Greater Makalali Nature Reserve
The Greater Makalali Private Game Reserve (GMPGR) was created in 1994, and together with the Pidwa Wilderness Reserve forms the Greater Makalali Nature Reserve (GMNR), is currently a 25,000-hectare game reserve and a registered Protected Area (PA). The GMNR is situated outside Gravelotte in the Limpopo Province of South Africa, in the triangle between Hoedspruit, Phalaborwa and Tzaneen.
The reserve overlooks the majestic Drakensberg mountain range in the Limpopo Province. It is bisected by the perennial Makhutswi River, a tributary of the Olifant’s River, and includes approximately 10 km of the Selati River frontage.
The Reserve was established to promote the conservation of the land and wildlife within its boundaries.
Besides enhancing biodiversity, this initiative has become the draw card for visiting tourists; potential new landowners to expand the reserve, its goals and objectives; and simply for the pleasure and lifestyle of the resident landowners.
The reserve is home to the Big 5, with previously extirpated species including lion, elephant, rhino, hippo, cheetah, hyena and disease-free buffalo, being reintroduced. Leopard, brown hyena and the smaller mammal species as well as the endangered ground hornbill and the many threatened and endangered vulture and raptor species are present on the reserve.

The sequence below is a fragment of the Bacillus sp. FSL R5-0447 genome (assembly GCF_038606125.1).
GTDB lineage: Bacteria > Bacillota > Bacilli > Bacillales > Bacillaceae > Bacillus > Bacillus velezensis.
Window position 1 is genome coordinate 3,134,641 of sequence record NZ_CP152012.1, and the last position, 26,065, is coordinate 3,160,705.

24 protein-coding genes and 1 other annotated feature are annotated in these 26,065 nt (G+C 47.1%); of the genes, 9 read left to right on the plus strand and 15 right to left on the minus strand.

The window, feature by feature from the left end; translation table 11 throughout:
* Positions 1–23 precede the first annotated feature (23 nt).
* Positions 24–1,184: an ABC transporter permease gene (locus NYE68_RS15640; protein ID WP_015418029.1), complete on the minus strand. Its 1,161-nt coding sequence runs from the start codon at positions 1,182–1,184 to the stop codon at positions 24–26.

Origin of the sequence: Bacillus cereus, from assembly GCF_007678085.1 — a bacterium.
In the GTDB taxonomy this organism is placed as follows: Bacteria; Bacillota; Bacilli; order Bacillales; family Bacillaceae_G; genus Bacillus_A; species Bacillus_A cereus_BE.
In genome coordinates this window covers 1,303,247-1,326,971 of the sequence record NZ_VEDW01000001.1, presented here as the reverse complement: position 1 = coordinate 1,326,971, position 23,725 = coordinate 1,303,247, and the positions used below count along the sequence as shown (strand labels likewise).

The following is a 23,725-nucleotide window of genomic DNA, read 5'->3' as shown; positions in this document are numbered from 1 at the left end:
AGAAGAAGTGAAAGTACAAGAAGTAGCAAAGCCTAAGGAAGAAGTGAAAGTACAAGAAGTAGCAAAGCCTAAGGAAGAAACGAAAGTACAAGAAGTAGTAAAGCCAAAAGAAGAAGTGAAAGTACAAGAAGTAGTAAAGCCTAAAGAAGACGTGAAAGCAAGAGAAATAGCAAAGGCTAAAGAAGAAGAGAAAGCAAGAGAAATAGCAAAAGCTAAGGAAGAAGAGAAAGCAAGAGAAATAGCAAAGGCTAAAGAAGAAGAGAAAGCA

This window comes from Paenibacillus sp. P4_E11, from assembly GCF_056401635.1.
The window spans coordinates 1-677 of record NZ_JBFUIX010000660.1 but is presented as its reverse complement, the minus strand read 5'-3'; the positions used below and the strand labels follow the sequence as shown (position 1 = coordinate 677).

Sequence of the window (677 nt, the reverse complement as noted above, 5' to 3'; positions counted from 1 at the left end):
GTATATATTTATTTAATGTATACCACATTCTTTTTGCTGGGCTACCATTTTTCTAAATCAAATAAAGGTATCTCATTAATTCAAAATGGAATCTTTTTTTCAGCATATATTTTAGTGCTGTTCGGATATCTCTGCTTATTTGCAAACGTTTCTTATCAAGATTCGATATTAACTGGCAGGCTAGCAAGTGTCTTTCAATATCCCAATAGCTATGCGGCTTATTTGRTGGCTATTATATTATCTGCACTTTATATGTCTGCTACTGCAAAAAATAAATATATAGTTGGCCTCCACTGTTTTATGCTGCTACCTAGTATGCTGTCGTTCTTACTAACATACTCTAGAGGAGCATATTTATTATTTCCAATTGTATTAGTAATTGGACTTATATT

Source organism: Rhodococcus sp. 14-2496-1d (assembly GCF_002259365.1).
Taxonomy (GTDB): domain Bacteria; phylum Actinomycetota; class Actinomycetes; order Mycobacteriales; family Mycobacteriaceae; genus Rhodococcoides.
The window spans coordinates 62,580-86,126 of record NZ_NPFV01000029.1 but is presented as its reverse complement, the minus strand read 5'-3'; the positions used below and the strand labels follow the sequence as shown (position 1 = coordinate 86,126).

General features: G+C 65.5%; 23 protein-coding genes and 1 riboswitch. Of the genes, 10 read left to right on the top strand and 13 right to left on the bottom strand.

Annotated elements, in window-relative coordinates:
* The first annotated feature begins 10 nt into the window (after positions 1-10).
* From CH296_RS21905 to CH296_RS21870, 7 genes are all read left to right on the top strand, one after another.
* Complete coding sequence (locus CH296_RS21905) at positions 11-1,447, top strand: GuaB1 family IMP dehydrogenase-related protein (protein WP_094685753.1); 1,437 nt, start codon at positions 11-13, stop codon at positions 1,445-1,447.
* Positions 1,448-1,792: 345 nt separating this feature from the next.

Endangered wildlife and previously almost extinct animal species have been introduced back onto the reserve since 1994.
For more on the GMNR, please click on the link below:
Greater Makalali Nature Reserve Location
Greater Makalali Nature Reserve Wildlife
Large mammal species including the ‘Big Five’ – lion, leopard, elephant, rhino and buffalo occur.
The Greater Makalali Game Reserve (GMPGR) has become the newest addition to the Wild Dog Range Expansion Project, coordinated by the Endangered Wildlife Trust (EWT) and the Wild Dog Advisory Group of South Africa (WAG SA) as part of on-going efforts to save the species from extinction.
The Greater Makalali Private Game Reserve (GMPGR) is part of the Cheetah Metapopulation Project, coordinated by the Endangered Wildlife Trust (EWT) which contributes towards the management of approximately 335 Cheetahs on 53 reserves in southern Africa.